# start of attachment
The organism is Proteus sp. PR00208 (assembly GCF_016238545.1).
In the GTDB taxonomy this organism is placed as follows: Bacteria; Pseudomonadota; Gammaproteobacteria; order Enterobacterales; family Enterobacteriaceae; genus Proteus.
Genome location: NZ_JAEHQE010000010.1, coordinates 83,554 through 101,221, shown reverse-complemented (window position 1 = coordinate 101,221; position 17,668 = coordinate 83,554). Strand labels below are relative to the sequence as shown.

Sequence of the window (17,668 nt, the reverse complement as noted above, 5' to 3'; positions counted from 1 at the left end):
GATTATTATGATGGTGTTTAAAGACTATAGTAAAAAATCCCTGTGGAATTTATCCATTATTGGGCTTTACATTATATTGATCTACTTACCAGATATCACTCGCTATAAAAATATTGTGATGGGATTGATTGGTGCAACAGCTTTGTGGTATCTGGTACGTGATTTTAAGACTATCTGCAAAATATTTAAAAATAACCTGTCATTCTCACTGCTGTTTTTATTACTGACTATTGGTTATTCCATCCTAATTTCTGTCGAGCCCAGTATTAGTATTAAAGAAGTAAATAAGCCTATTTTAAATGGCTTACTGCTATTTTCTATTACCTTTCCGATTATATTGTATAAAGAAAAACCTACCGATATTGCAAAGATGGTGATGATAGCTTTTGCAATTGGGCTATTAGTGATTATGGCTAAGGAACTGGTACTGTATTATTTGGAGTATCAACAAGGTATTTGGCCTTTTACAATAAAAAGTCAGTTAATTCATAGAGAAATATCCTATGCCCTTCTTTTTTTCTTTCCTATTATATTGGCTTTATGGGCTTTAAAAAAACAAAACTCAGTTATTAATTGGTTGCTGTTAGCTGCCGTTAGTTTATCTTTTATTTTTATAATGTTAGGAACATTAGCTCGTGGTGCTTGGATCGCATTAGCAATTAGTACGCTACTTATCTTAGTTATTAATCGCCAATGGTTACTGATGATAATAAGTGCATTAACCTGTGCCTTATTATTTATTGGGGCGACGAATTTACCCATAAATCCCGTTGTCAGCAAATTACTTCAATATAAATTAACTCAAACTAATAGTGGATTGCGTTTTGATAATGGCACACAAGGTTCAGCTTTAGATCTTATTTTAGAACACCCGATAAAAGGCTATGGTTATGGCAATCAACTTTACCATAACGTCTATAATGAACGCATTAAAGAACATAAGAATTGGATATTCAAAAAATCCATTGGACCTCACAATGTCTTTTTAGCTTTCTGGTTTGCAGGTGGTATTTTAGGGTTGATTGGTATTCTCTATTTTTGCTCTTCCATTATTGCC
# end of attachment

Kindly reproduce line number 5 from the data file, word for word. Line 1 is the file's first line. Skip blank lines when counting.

GATTATTATGATGGTGTTTAAAGACTATAGTAAAAAATCCCTGTGGAATTTATCCATTATTGGGCTTTACATTATATTGATCTACTTACCAGATATCACTCGCTATAAAAATATTGTGATGGGATTGATTGGTGCAACAGCTTTGTGGTATCTGGTACGTGATTTTAAGACTATCTGCAAAATATTTAAAAATAACCTGTCATTCTCACTGCTGTTTTTATTACTGACTATTGGTTATTCCATCCTAATTTCTGTCGAGCCCAGTATTAGTATTAAAGAAGTAAATAAGCCTATTTTAAATGGCTTACTGCTATTTTCTATTACCTTTCCGATTATATTGTATAAAGAAAAACCTACCGATATTGCAAAGATGGTGATGATAGCTTTTGCAATTGGGCTATTAGTGATTATGGCTAAGGAACTGGTACTGTATTATTTGGAGTATCAACAAGGTATTTGGCCTTTTACAATAAAAAGTCAGTTAATTCATAGAGAAATATCCTATGCCCTTCTTTTTTTCTTTCCTATTATATTGGCTTTATGGGCTTTAAAAAAACAAAACTCAGTTATTAATTGGTTGCTGTTAGCTGCCGTTAGTTTATCTTTTATTTTTATAATGTTAGGAACATTAGCTCGTGGTGCTTGGATCGCATTAGCAATTAGTACGCTACTTATCTTAGTTATTAATCGCCAATGGTTACTGATGATAATAAGTGCATTAACCTGTGCCTTATTATTTATTGGGGCGACGAATTTACCCATAAATCCCGTTGTCAGCAAATTACTTCAATATAAATTAACTCAAACTAATAGTGGATTGCGTTTTGATAATGGCACACAAGGTTCAGCTTTAGATCTTATTTTAGAACACCCGATAAAAGGCTATGGTTATGGCAATCAACTTTACCATAACGTCTATAATGAACGCATTAAAGAACATAAGAATTGGATATTCAAAAAATCCATTGGACCTCACAATGTCTTTTTAGCTTTCTGGTTTGCAGGTGGTATTTTAGGGTTGATTGGTATTCTCTATTTTTGCTCTTCCATTATTGCC